Well, without knowing what your driving circuit is it's hard to say. Usually one gets _more_ concerned when one's input impedance goes down rather than less, as one is usually making voltage-amplification circuits. Analyze the circuit -- what answer do you get? -- www.wescottdesign.com
On Fri, 18 Nov 2011 12:51:41 -0600, Tim Wescott <tim@seemywebsite.com>
wrote:

>On Fri, 18 Nov 2011 08:17:54 +0000, Nemo wrote: > >> I sketched out a VCVS high pass filter with a cutoff of a few hertz, and >> noticed that the input capacitor is 100nF. Will this cause problems for >> the circuit driving it, or does the feedback in a VCVS "hide" the >> capacitance and make the input impedance appear much stiffer? >> >> I will be offline for a few days so I won't be able to answer questions. >> Basically, I was thinking of driving it from an op amp, the bandwidth of >> the circuit is about 200kHz but I want to chop off the stuff below 10Hz, >> and the C could be say 33nF rather than 100nF; but it's going to be a >> pretty large C here which rings warning bells to me. Perhaps there's >> another way to implement a HPF that doesn't involve having to drive into >> a large C? > >Well, without knowing what your driving circuit is it's hard to say. >Usually one gets _more_ concerned when one's input impedance goes down >rather than less, as one is usually making voltage-amplification circuits. > >Analyze the circuit -- what answer do you get?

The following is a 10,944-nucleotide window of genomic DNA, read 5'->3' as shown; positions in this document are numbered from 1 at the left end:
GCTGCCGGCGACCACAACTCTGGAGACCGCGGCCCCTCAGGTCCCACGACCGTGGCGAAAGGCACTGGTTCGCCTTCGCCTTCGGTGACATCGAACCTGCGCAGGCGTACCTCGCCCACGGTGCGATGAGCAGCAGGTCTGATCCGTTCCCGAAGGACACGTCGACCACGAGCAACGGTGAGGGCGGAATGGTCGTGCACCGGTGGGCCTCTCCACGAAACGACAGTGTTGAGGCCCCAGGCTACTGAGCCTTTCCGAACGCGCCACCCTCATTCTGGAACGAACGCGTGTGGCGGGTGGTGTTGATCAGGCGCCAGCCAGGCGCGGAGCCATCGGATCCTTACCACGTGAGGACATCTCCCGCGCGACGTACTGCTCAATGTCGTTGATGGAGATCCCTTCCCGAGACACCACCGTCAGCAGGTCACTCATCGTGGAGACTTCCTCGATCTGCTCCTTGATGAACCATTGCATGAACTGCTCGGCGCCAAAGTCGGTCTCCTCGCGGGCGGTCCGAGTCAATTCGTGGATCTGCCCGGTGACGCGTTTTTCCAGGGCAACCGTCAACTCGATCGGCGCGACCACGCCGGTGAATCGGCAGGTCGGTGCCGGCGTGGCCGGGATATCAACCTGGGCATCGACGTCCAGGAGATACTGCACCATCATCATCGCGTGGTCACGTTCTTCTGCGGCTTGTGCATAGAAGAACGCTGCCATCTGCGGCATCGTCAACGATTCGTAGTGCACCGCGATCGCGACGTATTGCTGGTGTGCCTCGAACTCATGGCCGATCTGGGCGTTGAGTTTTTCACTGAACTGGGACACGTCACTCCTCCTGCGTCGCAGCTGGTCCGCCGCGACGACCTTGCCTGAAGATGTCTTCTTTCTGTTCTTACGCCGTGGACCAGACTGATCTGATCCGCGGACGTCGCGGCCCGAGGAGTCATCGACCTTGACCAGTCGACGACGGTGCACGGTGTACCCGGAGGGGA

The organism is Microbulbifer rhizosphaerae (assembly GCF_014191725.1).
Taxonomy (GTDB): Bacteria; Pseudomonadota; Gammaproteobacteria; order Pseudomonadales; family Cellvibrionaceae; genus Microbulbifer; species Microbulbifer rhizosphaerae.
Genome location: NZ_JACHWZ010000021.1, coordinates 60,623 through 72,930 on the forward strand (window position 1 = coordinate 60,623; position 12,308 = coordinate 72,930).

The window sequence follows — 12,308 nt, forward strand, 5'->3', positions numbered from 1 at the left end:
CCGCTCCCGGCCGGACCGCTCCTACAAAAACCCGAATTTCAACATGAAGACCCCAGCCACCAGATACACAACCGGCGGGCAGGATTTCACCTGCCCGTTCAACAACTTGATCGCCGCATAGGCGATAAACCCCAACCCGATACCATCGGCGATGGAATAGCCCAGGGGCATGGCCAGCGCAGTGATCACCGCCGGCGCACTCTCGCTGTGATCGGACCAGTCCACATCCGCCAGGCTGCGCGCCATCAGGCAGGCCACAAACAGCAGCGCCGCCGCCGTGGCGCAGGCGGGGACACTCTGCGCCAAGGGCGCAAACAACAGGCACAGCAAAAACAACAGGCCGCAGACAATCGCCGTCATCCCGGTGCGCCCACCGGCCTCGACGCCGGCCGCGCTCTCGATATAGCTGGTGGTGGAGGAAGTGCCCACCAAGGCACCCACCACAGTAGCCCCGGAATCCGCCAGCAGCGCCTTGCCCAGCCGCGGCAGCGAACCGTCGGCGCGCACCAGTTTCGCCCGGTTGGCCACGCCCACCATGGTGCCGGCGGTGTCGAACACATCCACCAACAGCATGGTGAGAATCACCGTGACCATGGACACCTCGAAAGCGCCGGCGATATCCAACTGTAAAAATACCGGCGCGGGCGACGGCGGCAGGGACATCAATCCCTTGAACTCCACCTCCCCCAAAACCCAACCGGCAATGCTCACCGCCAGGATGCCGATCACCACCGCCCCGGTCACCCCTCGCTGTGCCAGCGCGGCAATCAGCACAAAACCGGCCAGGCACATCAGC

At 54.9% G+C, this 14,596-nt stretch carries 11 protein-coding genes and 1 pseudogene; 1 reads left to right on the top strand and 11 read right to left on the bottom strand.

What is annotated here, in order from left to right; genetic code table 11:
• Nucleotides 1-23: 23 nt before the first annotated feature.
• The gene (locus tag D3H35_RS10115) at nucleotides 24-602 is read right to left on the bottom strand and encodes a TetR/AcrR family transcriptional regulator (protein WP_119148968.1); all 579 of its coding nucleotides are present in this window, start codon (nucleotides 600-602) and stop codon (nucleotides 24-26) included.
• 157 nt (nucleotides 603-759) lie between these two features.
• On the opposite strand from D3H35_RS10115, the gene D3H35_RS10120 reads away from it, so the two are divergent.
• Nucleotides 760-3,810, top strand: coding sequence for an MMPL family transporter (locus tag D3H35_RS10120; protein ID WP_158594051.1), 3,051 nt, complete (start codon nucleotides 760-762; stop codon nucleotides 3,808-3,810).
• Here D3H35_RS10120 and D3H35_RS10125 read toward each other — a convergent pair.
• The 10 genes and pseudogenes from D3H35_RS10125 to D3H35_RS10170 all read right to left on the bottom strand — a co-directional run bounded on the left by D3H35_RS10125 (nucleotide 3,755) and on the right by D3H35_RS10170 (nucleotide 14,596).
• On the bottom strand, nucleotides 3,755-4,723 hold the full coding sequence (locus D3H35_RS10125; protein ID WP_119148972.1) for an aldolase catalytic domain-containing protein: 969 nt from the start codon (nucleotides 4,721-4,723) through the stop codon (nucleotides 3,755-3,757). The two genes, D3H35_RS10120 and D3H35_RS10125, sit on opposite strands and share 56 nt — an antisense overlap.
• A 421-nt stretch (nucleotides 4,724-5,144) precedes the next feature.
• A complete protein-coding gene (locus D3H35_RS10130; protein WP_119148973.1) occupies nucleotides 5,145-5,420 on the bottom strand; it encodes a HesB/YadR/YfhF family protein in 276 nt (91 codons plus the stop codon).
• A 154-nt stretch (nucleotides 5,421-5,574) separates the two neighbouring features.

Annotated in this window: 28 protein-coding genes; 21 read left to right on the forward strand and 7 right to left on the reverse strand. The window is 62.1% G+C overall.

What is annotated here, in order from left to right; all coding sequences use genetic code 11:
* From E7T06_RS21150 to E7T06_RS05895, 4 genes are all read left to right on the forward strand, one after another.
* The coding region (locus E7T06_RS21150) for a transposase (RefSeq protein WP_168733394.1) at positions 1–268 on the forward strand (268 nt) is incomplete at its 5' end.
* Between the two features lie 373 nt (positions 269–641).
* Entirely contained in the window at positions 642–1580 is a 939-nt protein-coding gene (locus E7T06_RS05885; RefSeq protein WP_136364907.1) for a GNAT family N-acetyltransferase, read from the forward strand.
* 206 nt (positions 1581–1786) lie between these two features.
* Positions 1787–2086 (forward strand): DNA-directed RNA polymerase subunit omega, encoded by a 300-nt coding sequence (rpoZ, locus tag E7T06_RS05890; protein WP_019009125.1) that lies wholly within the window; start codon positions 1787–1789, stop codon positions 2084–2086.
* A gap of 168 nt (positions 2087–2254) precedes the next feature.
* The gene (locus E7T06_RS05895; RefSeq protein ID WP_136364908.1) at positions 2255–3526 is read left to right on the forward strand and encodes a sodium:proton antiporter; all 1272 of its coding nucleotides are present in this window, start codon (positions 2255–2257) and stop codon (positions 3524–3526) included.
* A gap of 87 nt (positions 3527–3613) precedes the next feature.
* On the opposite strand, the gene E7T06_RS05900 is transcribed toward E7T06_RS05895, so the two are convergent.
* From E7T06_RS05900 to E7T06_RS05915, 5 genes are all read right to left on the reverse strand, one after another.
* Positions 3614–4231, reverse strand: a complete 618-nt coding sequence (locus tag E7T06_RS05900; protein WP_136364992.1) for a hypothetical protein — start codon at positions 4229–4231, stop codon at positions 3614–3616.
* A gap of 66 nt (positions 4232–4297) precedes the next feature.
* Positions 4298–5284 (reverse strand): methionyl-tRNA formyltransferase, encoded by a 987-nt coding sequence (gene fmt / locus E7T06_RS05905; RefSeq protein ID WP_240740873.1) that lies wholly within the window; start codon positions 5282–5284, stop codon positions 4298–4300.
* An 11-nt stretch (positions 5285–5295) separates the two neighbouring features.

"Analyze"? What do you think this is, a DESIGN group or something ?:-) Pretty clear that the OP is describing a Sallen-Key (fancy wording for crap) Filter. ...Jim Thompson -- | James E.Thompson, CTO | mens | | Analog Innovations, Inc. | et | | Analog/Mixed-Signal ASIC's and Discrete Systems | manus | | Phoenix, Arizona 85048 Skype: Contacts Only | | | Voice:(480)460-2350 Fax: Available upon request | Brass Rat | | E-mail Icon at http://www.analog-innovations.com | 1962 | I love to cook with wine. Sometimes I even put it in the food.
On Nov 18, 3:17=A0am, Nemo <N...@nocannedmeatproducts.nosirree> wrote:
> I sketched out a VCVS high pass filter with a cutoff of a few hertz, and > noticed that the input capacitor is 100nF. Will this cause problems for > the circuit driving it, or does the feedback in a VCVS "hide" the > capacitance and make the input impedance appear much stiffer? > > I will be offline for a few days so I won't be able to answer questions. > Basically, I was thinking of driving it from an op amp, the bandwidth of > the circuit is about 200kHz but I want to chop off the stuff below 10Hz, > and the C could be say 33nF rather than 100nF; but it's going to be a > pretty large C here which rings warning bells to me. Perhaps there's > another way to implement a HPF that doesn't involve having to drive into > a large C?
A large C isn=92t necessarily bad. Opamps have no trouble driving an RC highpass filter. (in my experience) George H.
> > Thanks in anticipation, > > Nemo
On Fri, 18 Nov 2011 11:55:22 -0700, Jim Thompson wrote: